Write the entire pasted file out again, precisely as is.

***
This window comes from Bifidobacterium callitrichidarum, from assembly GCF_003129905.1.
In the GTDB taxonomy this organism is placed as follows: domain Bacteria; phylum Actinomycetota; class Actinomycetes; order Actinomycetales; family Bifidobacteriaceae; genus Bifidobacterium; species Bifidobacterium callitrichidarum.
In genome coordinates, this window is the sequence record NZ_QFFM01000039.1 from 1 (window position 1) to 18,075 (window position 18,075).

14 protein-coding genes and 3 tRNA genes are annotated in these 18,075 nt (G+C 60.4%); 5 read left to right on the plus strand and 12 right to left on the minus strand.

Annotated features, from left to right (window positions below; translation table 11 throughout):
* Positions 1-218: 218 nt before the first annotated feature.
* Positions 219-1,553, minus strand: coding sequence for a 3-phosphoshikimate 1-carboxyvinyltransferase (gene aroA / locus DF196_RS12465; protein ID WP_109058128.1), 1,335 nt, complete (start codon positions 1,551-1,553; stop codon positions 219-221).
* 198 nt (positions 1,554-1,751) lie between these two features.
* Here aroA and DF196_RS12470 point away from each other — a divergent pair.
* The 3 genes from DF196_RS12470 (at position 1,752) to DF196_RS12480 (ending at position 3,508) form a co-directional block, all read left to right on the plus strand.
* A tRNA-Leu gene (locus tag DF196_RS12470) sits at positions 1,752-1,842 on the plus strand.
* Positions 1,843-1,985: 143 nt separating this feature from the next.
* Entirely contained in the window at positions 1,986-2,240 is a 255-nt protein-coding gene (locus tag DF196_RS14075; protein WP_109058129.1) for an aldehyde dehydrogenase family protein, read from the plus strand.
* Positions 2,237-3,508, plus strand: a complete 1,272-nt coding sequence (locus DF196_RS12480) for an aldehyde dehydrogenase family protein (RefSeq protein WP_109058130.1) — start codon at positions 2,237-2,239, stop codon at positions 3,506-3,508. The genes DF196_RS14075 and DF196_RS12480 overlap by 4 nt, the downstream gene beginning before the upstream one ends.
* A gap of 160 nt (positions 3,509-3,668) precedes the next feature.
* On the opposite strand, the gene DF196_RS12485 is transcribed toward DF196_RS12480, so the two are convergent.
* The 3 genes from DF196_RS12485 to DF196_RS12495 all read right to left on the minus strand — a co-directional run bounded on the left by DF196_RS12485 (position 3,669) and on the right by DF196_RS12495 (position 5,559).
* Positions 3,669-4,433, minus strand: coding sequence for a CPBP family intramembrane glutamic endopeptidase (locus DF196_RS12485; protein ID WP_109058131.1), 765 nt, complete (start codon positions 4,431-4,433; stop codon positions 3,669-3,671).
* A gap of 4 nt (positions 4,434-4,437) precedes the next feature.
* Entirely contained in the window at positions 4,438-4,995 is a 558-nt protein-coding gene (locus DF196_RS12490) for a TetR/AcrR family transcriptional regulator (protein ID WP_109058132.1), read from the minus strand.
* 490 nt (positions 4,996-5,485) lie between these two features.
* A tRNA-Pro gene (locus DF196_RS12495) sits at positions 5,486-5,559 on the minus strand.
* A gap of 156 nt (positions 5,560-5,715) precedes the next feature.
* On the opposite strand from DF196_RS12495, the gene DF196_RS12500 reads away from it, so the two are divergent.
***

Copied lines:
This window comes from Bifidobacterium callitrichidarum, from assembly GCF_003129905.1.
In the GTDB taxonomy this organism is placed as follows: domain Bacteria; phylum Actinomycetota; class Actinomycetes; order Actinomycetales; family Bifidobacteriaceae; genus Bifidobacterium; species Bifidobacterium callitrichidarum.
In genome coordinates, this window is the sequence record NZ_QFFM01000039.1 from 1 (window position 1) to 18,075 (window position 18,075).

14 protein-coding genes and 3 tRNA genes are annotated in these 18,075 nt (G+C 60.4%); 5 read left to right on the plus strand and 12 right to left on the minus strand.

Annotated features, from left to right (window positions below; translation table 11 throughout):
* Positions 1-218: 218 nt before the first annotated feature.
* Positions 219-1,553, minus strand: coding sequence for a 3-phosphoshikimate 1-carboxyvinyltransferase (gene aroA / locus DF196_RS12465; protein ID WP_109058128.1), 1,335 nt, complete (start codon positions 1,551-1,553; stop codon positions 219-221).
* 198 nt (positions 1,554-1,751) lie between these two features.
* Here aroA and DF196_RS12470 point away from each other — a divergent pair.
* The 3 genes from DF196_RS12470 (at position 1,752) to DF196_RS12480 (ending at position 3,508) form a co-directional block, all read left to right on the plus strand.
* A tRNA-Leu gene (locus tag DF196_RS12470) sits at positions 1,752-1,842 on the plus strand.
* Positions 1,843-1,985: 143 nt separating this feature from the next.
* Entirely contained in the window at positions 1,986-2,240 is a 255-nt protein-coding gene (locus tag DF196_RS14075; protein WP_109058129.1) for an aldehyde dehydrogenase family protein, read from the plus strand.
* Positions 2,237-3,508, plus strand: a complete 1,272-nt coding sequence (locus DF196_RS12480) for an aldehyde dehydrogenase family protein (RefSeq protein WP_109058130.1) — start codon at positions 2,237-2,239, stop codon at positions 3,506-3,508. The genes DF196_RS14075 and DF196_RS12480 overlap by 4 nt, the downstream gene beginning before the upstream one ends.
* A gap of 160 nt (positions 3,509-3,668) precedes the next feature.
* On the opposite strand, the gene DF196_RS12485 is transcribed toward DF196_RS12480, so the two are convergent.
* The 3 genes from DF196_RS12485 to DF196_RS12495 all read right to left on the minus strand — a co-directional run bounded on the left by DF196_RS12485 (position 3,669) and on the right by DF196_RS12495 (position 5,559).
* Positions 3,669-4,433, minus strand: coding sequence for a CPBP family intramembrane glutamic endopeptidase (locus DF196_RS12485; protein ID WP_109058131.1), 765 nt, complete (start codon positions 4,431-4,433; stop codon positions 3,669-3,671).
* A gap of 4 nt (positions 4,434-4,437) precedes the next feature.
* Entirely contained in the window at positions 4,438-4,995 is a 558-nt protein-coding gene (locus DF196_RS12490) for a TetR/AcrR family transcriptional regulator (protein ID WP_109058132.1), read from the minus strand.
* 490 nt (positions 4,996-5,485) lie between these two features.
* A tRNA-Pro gene (locus DF196_RS12495) sits at positions 5,486-5,559 on the minus strand.
* A gap of 156 nt (positions 5,560-5,715) precedes the next feature.
* On the opposite strand from DF196_RS12495, the gene DF196_RS12500 reads away from it, so the two are divergent.